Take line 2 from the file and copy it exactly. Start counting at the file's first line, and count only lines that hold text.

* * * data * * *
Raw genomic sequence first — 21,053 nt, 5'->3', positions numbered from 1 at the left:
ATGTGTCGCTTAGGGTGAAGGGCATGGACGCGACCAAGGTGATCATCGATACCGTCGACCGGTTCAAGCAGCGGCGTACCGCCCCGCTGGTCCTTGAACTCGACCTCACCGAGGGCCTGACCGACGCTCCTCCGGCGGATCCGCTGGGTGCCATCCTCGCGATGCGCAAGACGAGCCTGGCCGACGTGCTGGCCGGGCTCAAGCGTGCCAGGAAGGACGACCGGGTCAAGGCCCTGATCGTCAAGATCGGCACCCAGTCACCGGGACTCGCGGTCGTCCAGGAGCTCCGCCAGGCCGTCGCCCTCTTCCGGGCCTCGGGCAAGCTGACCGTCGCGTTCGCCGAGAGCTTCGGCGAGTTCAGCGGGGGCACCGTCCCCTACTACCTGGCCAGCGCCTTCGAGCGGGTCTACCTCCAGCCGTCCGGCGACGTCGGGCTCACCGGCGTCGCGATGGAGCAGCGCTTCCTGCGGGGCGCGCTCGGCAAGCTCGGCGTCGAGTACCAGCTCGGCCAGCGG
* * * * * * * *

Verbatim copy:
ATGTGTCGCTTAGGGTGAAGGGCATGGACGCGACCAAGGTGATCATCGATACCGTCGACCGGTTCAAGCAGCGGCGTACCGCCCCGCTGGTCCTTGAACTCGACCTCACCGAGGGCCTGACCGACGCTCCTCCGGCGGATCCGCTGGGTGCCATCCTCGCGATGCGCAAGACGAGCCTGGCCGACGTGCTGGCCGGGCTCAAGCGTGCCAGGAAGGACGACCGGGTCAAGGCCCTGATCGTCAAGATCGGCACCCAGTCACCGGGACTCGCGGTCGTCCAGGAGCTCCGCCAGGCCGTCGCCCTCTTCCGGGCCTCGGGCAAGCTGACCGTCGCGTTCGCCGAGAGCTTCGGCGAGTTCAGCGGGGGCACCGTCCCCTACTACCTGGCCAGCGCCTTCGAGCGGGTCTACCTCCAGCCGTCCGGCGACGTCGGGCTCACCGGCGTCGCGATGGAGCAGCGCTTCCTGCGGGGCGCGCTCGGCAAGCTCGGCGTCGAGTACCAGCTCGGCCAGCGG